User Acceptance Testing Strategy - EmployeeConnect HRIS
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User Acceptance Testing Strategy

HR WORKSHOP by Ari Kopoulos, National sales and marketing manager, EmployeeConnect

This article is first published in HR Leader Magazine – issue 202 (22 June 2010)

Q: What are the elements of a successful User Acceptance Testing Strategy for an HR technology implementation?

A: A key milestone in any technology implementation is the User Acceptance Test (UAT) phase. It signals the point in the project when functionality has been implemented and requires input from the business that all the requirements have been met. Typically positioned at the end of the project, this is where the words, “confidently delivering benefit” could be inserted and where for many users, it’s their first glimpse into the system that’s about to change the way they work.

Technically, the UAT phase is a formal phase of validation, that the system meets the user defined requirements from the user perspective, in the user’s environment with real world scenarios, i.e. the system is fit for purpose. It’s the last step before issues are identified, resolved and the system moves to production. Despite its significance in ensuring fit for purpose and minimising risk, it’s not always given the level of importance it deserves and is often rushed as a tick the box exercise.

To ensure a successful UAT strategy, begin by deciding the reason for UAT right at the project planning and requirements definition phase. Involve users in the definition of requirements, goals and motivations to ensure buy-in and smooth issue management and transition to production. Include an evaluation of risks and their impact on budget and schedule. Once you have clarified what the purpose of the acceptance test is, it will be much more straightforward within that context to define acceptance criteria and identify the stakeholders.

When selecting users, as the name suggests, look towards the actual users of the proposed solution, the IT group, and management representation. These are the people who understand exactly what the business is and how it operates. Also, consider the individual’s motivation towards the system, time constraints and of course skill level as these could become training, risk or, change management issues.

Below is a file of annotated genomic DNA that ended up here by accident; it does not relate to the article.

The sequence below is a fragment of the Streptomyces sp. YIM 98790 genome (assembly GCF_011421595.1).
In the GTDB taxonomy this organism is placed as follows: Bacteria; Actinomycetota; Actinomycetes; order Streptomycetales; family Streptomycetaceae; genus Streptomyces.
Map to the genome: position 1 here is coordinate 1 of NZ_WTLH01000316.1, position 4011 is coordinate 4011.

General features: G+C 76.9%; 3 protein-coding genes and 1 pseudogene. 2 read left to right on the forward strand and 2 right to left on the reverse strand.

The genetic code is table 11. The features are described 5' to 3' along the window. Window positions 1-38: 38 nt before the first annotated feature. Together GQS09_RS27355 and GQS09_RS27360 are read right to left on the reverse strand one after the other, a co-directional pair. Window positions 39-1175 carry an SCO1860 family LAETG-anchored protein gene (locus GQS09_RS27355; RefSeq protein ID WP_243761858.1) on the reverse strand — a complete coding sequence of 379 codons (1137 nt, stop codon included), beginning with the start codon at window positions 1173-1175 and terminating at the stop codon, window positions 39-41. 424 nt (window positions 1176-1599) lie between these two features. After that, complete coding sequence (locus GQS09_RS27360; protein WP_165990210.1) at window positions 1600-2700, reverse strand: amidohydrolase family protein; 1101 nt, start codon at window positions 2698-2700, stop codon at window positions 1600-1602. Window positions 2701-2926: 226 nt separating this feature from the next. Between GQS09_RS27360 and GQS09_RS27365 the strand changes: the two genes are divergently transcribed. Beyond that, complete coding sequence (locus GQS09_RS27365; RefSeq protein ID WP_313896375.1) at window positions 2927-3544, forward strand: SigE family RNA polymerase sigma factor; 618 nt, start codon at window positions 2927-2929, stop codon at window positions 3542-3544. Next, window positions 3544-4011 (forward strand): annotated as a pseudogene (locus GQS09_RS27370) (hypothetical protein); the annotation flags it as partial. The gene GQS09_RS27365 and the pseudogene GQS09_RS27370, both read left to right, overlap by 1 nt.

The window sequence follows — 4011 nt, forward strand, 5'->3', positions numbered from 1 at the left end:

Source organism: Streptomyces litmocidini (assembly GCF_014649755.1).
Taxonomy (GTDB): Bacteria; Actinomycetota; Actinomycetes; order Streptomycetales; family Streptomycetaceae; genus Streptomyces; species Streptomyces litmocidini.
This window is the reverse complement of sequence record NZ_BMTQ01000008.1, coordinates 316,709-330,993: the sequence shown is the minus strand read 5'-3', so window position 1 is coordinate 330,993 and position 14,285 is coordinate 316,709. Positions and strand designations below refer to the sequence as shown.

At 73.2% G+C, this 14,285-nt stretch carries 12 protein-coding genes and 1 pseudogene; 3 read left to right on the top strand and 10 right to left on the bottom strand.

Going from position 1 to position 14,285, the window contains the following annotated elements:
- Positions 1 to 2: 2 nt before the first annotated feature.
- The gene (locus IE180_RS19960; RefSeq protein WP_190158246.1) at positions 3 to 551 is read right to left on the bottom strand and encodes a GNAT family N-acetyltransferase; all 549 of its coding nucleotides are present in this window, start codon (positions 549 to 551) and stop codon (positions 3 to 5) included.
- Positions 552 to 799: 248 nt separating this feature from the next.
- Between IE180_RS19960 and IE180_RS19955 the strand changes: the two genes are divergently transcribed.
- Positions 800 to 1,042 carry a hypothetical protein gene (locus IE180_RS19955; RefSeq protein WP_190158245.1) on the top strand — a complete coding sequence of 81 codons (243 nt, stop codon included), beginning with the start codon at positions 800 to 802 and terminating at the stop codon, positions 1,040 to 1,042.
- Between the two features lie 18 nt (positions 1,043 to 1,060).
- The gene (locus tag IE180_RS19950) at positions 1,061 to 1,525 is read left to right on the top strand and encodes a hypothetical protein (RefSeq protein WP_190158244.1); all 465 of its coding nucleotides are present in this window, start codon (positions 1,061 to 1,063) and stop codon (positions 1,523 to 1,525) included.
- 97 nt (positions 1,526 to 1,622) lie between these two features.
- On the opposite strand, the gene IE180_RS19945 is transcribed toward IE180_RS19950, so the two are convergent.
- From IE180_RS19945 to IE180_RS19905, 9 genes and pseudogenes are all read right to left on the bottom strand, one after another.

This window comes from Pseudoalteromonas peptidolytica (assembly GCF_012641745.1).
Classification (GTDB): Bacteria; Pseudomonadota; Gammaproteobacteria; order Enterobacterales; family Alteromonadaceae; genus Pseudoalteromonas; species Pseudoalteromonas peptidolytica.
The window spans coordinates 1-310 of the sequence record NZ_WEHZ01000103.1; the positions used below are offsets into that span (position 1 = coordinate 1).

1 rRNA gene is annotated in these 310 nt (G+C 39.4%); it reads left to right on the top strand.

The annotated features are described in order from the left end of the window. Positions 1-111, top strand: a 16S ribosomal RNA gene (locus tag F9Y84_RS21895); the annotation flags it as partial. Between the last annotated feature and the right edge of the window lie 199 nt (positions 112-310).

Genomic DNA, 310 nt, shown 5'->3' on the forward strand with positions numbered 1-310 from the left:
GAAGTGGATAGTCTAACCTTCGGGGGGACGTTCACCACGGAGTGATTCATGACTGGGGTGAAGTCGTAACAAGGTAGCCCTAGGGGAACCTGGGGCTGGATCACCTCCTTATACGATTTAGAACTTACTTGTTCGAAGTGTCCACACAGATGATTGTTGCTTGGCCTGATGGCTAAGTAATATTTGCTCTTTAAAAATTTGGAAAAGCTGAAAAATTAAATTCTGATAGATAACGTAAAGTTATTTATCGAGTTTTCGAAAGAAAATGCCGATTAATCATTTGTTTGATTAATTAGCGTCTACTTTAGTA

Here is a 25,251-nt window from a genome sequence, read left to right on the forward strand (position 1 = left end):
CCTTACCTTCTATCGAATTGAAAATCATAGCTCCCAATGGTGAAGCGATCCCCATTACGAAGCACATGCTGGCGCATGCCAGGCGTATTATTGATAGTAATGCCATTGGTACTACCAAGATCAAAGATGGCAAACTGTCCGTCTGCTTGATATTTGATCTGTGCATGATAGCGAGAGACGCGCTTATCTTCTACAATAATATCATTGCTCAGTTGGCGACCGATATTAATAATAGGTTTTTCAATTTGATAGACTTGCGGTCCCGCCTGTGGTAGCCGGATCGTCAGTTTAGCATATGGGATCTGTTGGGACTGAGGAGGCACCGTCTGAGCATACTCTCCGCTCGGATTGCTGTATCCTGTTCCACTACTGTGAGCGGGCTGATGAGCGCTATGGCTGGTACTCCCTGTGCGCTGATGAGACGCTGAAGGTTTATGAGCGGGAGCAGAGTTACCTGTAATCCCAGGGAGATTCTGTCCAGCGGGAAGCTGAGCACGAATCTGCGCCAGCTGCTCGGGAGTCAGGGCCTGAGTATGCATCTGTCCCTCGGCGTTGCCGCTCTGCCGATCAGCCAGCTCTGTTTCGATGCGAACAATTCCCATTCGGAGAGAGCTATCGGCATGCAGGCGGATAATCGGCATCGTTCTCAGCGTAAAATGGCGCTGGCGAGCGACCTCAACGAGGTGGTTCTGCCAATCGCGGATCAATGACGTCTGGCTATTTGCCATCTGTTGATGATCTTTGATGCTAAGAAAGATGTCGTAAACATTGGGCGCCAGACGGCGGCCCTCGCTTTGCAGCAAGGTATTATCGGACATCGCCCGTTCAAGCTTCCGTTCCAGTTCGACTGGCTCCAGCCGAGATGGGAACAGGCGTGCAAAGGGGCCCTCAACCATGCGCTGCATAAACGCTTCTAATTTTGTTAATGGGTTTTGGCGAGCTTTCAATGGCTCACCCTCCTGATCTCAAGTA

As indicated earlier, often the specifications and requirements document serves as the one and only template for acceptance. When you consider that a significant portion of product defects originate in the requirements definition, this is not a bullet proof strategy. In fact all you are doing is verifying that the specification and requirements have been met. This is a rather clinical approach, not representative of the real world. What you need to do is validate. That is, design a series of tests that reflect the user’s day to day workflows, processes and reporting requirements. These tests will determine whether the solution will correctly support the business.

Define criteria on the basis of what is to be tested, why, and include the detailed steps, scripts and actions to be executed. These should include the expected and measurable objectives and acceptance criteria. Be sure to include a risk assessment matching the testing to the risk level and quantifying it. By identifying what elements and business units are most exposed and the consequences, it allows you to allocate resources where defects will have the greatest impact. Finally, keep an open mind. UAT outcomes may call on you to revisit your initial requirements and specifications making adjustments as required.

In many ways, UAT is one of the most critical and risky aspects of any technology project. It combines all the elements of the business process into a single actionable and measurable activity that not only ensures the users will have a solution that meet their real world requirements, but delivers value to the business and that all important assurance to the key stakeholders.

Ari Kopoulos
ari@employeeconnect.com

CEO at EmployeeConnect